Nigeria has been facing widespread energy poverty despite having abundant energy resources, according to a report released by the International Center for Energy, Environment and Development (ICEED).
According to a report released to the press by ICEED executive director, Ewah Eleri, at the premises, 15 million households have no access to electricity grid while 72% of the population depends on traditional firewood for cooking. The report comes at a time after the identification of the needs, opportunities, problems and solutions of the majority of poor people. This gave way and Christian Aid Nigeria the impetus to lead a campaign for an ambitious plan of action to solve the energy problems of Nigeria’s poor.
The new report noted that rural electrification has fallen outside the policy radar. In the past, Nigeria embarked on an ambitious rural electrification programme started in 1981. The goal at the time was to connect all local government headquarters to the national electricity grid. Today, the government gives very little priority to the role of rural electrification in lifting people out of poverty.
The report decried the lack of political will ensuring that energy reaches the majority rural poor. “There is lack of energy access for the poor people to generate wealth, be healthy and build their livelihoods”, Eleri said.
He warned that access to energy services is declining in Nigeria. “Should this trend continue, 28 million Nigerians will by 2030 be without grid electricity, and 189 million will be dependent of fire wood for cooking. This will be disastrous for human development and will pose a threat to our environment”, Eleri said.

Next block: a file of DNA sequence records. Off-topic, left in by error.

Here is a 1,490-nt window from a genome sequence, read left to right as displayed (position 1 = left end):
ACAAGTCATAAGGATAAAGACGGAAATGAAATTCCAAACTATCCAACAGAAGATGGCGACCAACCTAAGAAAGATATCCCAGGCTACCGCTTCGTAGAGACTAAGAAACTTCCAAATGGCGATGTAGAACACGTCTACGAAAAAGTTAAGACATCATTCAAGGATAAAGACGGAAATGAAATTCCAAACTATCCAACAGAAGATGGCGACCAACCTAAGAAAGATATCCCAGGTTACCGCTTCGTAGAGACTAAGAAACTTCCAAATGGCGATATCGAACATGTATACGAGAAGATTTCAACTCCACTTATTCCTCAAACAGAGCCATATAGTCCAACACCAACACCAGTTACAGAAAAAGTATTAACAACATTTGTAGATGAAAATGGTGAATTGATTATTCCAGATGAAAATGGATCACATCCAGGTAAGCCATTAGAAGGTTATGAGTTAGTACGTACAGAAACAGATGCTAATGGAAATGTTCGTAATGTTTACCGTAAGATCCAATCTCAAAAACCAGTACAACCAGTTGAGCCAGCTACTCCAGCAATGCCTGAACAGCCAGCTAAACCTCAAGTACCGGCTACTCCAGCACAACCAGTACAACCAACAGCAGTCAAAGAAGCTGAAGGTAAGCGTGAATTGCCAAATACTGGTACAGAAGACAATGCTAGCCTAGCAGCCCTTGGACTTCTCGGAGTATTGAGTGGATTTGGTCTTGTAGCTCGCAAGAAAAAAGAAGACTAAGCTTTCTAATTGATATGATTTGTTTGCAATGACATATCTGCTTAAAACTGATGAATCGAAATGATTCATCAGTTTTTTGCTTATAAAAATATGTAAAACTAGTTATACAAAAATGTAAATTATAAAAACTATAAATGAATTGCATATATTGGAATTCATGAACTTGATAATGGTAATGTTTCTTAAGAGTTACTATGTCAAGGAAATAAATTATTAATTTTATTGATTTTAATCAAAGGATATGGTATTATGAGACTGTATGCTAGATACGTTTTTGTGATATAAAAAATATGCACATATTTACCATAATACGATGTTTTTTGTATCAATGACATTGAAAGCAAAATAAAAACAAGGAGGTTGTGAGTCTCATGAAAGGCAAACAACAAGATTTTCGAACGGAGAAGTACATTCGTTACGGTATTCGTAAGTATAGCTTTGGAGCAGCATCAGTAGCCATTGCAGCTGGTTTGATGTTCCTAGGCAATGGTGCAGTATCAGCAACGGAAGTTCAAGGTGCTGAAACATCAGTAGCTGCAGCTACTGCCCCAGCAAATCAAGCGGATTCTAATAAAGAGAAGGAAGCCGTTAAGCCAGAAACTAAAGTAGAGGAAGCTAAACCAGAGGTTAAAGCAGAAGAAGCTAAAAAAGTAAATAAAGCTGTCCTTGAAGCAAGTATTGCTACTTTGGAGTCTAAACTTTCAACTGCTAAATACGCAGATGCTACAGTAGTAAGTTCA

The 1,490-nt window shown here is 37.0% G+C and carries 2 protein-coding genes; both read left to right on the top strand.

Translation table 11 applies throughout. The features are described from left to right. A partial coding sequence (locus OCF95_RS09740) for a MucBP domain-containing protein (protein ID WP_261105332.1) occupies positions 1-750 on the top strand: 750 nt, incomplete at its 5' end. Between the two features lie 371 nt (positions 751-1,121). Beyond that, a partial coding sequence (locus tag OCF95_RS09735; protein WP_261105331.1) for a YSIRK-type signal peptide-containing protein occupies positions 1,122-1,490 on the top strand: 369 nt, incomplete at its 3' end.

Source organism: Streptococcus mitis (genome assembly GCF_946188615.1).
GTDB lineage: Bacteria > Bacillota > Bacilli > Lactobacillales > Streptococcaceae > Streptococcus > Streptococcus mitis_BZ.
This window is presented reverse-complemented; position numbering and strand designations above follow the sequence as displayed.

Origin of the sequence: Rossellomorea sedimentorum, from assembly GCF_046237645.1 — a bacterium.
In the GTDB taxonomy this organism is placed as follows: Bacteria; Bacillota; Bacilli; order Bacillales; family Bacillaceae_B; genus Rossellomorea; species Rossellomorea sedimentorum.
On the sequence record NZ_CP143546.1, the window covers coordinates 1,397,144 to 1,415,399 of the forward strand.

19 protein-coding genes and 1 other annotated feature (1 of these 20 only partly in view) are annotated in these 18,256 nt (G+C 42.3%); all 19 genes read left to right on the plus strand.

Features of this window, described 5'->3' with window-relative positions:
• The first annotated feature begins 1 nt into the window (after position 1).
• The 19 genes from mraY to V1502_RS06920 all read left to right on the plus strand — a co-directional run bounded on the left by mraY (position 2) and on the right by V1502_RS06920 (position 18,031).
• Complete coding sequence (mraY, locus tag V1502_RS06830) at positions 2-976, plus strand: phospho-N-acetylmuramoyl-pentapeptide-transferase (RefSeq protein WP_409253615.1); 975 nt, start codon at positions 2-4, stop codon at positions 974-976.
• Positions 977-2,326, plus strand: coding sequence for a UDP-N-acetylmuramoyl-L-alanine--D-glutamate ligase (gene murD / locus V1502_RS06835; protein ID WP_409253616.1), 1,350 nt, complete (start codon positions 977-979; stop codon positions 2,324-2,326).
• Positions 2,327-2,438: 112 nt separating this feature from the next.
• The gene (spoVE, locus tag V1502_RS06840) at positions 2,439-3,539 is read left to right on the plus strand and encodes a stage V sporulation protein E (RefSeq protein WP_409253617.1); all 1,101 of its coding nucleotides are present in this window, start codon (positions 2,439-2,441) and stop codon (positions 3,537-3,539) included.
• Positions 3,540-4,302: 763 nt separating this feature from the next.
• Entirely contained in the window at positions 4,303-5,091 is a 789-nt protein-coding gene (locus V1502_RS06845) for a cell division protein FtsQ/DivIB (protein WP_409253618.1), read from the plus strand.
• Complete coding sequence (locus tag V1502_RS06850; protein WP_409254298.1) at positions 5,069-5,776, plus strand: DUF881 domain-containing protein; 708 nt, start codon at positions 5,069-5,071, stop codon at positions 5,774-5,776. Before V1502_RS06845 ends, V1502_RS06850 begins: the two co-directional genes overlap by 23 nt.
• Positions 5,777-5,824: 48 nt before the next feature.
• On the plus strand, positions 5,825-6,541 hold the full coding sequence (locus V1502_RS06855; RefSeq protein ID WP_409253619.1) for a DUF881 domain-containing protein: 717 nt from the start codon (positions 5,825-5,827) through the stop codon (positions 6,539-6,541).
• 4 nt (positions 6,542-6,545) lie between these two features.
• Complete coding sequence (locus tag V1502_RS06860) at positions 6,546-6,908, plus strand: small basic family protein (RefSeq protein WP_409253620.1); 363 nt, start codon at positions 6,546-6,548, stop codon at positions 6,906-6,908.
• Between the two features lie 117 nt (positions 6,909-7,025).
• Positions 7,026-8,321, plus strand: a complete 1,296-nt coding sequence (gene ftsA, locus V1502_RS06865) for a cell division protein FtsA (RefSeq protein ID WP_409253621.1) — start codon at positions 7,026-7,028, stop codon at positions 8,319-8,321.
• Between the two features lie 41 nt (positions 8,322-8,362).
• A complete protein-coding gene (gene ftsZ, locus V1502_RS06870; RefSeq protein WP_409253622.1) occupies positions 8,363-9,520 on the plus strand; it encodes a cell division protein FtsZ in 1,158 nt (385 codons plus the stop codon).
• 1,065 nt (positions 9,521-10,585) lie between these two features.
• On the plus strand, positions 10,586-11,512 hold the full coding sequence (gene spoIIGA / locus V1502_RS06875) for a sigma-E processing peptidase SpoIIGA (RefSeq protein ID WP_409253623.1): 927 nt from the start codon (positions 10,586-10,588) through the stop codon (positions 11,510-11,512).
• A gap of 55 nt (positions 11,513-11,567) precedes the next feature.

Asked by the press how the death of women is linked to cooking with firewood, Eleri referred to the World Health Organization report which showed many Nigerians dying of smoke. Nigeria is ranked number three in the world and number one in Africa with smoke related deaths, especially diseases like red eyes, heart and respiratory complications.
“This is scandalous that a country with a large and fast growing economy has the poorest number of people in Africa”, he said. He insisted that Nigeria can do something about the energy problem. Eleri compared Nigeria to South Africa. After apartheid, only 34% of South Africans have access to the grid despite having 40,000MW installed capacity. It took the ANC government ten years to bring this figure to over 80%.
The report further cites weak agencies that have not showed clear leadership towards universal access to both power and clean cooking energy, non implementation of agreed polices, weak legal and regulatory frameworks, and no clear service delivery model for expending energy access.